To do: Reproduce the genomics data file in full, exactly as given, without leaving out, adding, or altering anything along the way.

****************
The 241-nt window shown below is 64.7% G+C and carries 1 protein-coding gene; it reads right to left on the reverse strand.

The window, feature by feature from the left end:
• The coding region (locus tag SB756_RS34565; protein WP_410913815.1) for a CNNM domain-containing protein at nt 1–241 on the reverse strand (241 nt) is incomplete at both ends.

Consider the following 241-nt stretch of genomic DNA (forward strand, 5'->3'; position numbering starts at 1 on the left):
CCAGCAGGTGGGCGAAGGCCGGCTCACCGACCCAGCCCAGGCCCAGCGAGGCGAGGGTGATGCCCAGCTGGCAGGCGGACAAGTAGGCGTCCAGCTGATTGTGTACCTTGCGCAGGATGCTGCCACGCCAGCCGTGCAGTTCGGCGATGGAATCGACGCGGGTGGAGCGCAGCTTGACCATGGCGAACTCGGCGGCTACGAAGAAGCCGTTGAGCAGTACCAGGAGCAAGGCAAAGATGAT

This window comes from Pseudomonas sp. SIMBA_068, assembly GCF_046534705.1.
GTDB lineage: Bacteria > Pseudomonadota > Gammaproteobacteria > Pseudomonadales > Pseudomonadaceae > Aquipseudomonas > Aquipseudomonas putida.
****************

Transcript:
The 241-nt window shown below is 64.7% G+C and carries 1 protein-coding gene; it reads right to left on the reverse strand.

The window, feature by feature from the left end:
• The coding region (locus tag SB756_RS34565; protein WP_410913815.1) for a CNNM domain-containing protein at nt 1–241 on the reverse strand (241 nt) is incomplete at both ends.

Consider the following 241-nt stretch of genomic DNA (forward strand, 5'->3'; position numbering starts at 1 on the left):
CCAGCAGGTGGGCGAAGGCCGGCTCACCGACCCAGCCCAGGCCCAGCGAGGCGAGGGTGATGCCCAGCTGGCAGGCGGACAAGTAGGCGTCCAGCTGATTGTGTACCTTGCGCAGGATGCTGCCACGCCAGCCGTGCAGTTCGGCGATGGAATCGACGCGGGTGGAGCGCAGCTTGACCATGGCGAACTCGGCGGCTACGAAGAAGCCGTTGAGCAGTACCAGGAGCAAGGCAAAGATGAT

This window comes from Pseudomonas sp. SIMBA_068, assembly GCF_046534705.1.
GTDB lineage: Bacteria > Pseudomonadota > Gammaproteobacteria > Pseudomonadales > Pseudomonadaceae > Aquipseudomonas > Aquipseudomonas putida.